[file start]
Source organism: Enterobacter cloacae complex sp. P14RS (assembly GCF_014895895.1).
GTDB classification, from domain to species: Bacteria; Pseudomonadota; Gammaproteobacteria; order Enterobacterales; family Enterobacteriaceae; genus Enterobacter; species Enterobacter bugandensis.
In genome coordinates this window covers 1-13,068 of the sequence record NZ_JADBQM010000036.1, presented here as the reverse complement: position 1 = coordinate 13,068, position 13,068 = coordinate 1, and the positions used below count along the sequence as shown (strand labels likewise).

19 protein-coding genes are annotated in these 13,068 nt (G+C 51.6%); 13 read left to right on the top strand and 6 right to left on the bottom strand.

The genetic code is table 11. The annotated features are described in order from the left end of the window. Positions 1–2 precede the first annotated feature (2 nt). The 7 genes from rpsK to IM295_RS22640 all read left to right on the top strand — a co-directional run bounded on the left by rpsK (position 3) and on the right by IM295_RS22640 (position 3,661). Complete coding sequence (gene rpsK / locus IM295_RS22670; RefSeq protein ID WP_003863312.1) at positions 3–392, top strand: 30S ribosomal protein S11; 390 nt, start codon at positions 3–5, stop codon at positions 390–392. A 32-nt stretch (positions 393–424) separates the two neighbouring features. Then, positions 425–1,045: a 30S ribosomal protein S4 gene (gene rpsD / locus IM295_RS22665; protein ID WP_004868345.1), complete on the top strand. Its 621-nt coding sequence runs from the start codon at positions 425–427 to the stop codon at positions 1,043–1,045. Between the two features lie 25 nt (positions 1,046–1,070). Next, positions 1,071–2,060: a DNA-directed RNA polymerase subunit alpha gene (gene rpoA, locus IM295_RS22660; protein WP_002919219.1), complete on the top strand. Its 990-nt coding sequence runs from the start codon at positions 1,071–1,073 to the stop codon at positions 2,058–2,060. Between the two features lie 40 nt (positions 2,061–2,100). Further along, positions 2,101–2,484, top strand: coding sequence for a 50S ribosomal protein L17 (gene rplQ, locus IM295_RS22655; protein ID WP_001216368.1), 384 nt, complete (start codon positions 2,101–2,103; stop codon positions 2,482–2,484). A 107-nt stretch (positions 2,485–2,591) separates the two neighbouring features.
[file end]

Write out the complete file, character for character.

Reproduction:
Source organism: Enterobacter cloacae complex sp. P14RS (assembly GCF_014895895.1).
GTDB classification, from domain to species: Bacteria; Pseudomonadota; Gammaproteobacteria; order Enterobacterales; family Enterobacteriaceae; genus Enterobacter; species Enterobacter bugandensis.
In genome coordinates this window covers 1-13,068 of the sequence record NZ_JADBQM010000036.1, presented here as the reverse complement: position 1 = coordinate 13,068, position 13,068 = coordinate 1, and the positions used below count along the sequence as shown (strand labels likewise).

19 protein-coding genes are annotated in these 13,068 nt (G+C 51.6%); 13 read left to right on the top strand and 6 right to left on the bottom strand.

The genetic code is table 11. The annotated features are described in order from the left end of the window. Positions 1–2 precede the first annotated feature (2 nt). The 7 genes from rpsK to IM295_RS22640 all read left to right on the top strand — a co-directional run bounded on the left by rpsK (position 3) and on the right by IM295_RS22640 (position 3,661). Complete coding sequence (gene rpsK / locus IM295_RS22670; RefSeq protein ID WP_003863312.1) at positions 3–392, top strand: 30S ribosomal protein S11; 390 nt, start codon at positions 3–5, stop codon at positions 390–392. A 32-nt stretch (positions 393–424) separates the two neighbouring features. Then, positions 425–1,045: a 30S ribosomal protein S4 gene (gene rpsD / locus IM295_RS22665; protein ID WP_004868345.1), complete on the top strand. Its 621-nt coding sequence runs from the start codon at positions 425–427 to the stop codon at positions 1,043–1,045. Between the two features lie 25 nt (positions 1,046–1,070). Next, positions 1,071–2,060: a DNA-directed RNA polymerase subunit alpha gene (gene rpoA, locus IM295_RS22660; protein WP_002919219.1), complete on the top strand. Its 990-nt coding sequence runs from the start codon at positions 1,071–1,073 to the stop codon at positions 2,058–2,060. Between the two features lie 40 nt (positions 2,061–2,100). Further along, positions 2,101–2,484, top strand: coding sequence for a 50S ribosomal protein L17 (gene rplQ, locus IM295_RS22655; protein ID WP_001216368.1), 384 nt, complete (start codon positions 2,101–2,103; stop codon positions 2,482–2,484). A 107-nt stretch (positions 2,485–2,591) separates the two neighbouring features.